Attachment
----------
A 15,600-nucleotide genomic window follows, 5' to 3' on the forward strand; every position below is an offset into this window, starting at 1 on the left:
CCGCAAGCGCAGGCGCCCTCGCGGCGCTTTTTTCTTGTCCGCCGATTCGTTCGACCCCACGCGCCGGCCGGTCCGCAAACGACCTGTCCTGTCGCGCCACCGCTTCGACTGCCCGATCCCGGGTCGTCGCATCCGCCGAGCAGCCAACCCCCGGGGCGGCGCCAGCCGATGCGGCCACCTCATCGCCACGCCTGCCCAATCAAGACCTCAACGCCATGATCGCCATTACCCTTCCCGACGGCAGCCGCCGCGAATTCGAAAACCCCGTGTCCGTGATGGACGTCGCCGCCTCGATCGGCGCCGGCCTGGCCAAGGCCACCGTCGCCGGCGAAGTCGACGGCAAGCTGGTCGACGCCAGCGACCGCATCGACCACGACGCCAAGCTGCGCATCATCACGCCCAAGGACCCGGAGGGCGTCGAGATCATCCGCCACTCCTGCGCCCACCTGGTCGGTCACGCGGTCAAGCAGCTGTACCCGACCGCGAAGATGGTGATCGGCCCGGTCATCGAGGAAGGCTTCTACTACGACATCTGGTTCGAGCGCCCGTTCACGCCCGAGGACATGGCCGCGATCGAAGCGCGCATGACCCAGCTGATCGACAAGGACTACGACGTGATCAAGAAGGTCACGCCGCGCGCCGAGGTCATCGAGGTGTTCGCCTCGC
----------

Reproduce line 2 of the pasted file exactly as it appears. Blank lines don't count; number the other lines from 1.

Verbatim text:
CCGCAAGCGCAGGCGCCCTCGCGGCGCTTTTTTCTTGTCCGCCGATTCGTTCGACCCCACGCGCCGGCCGGTCCGCAAACGACCTGTCCTGTCGCGCCACCGCTTCGACTGCCCGATCCCGGGTCGTCGCATCCGCCGAGCAGCCAACCCCCGGGGCGGCGCCAGCCGATGCGGCCACCTCATCGCCACGCCTGCCCAATCAAGACCTCAACGCCATGATCGCCATTACCCTTCCCGACGGCAGCCGCCGCGAATTCGAAAACCCCGTGTCCGTGATGGACGTCGCCGCCTCGATCGGCGCCGGCCTGGCCAAGGCCACCGTCGCCGGCGAAGTCGACGGCAAGCTGGTCGACGCCAGCGACCGCATCGACCACGACGCCAAGCTGCGCATCATCACGCCCAAGGACCCGGAGGGCGTCGAGATCATCCGCCACTCCTGCGCCCACCTGGTCGGTCACGCGGTCAAGCAGCTGTACCCGACCGCGAAGATGGTGATCGGCCCGGTCATCGAGGAAGGCTTCTACTACGACATCTGGTTCGAGCGCCCGTTCACGCCCGAGGACATGGCCGCGATCGAAGCGCGCATGACCCAGCTGATCGACAAGGACTACGACGTGATCAAGAAGGTCACGCCGCGCGCCGAGGTCATCGAGGTGTTCGCCTCGC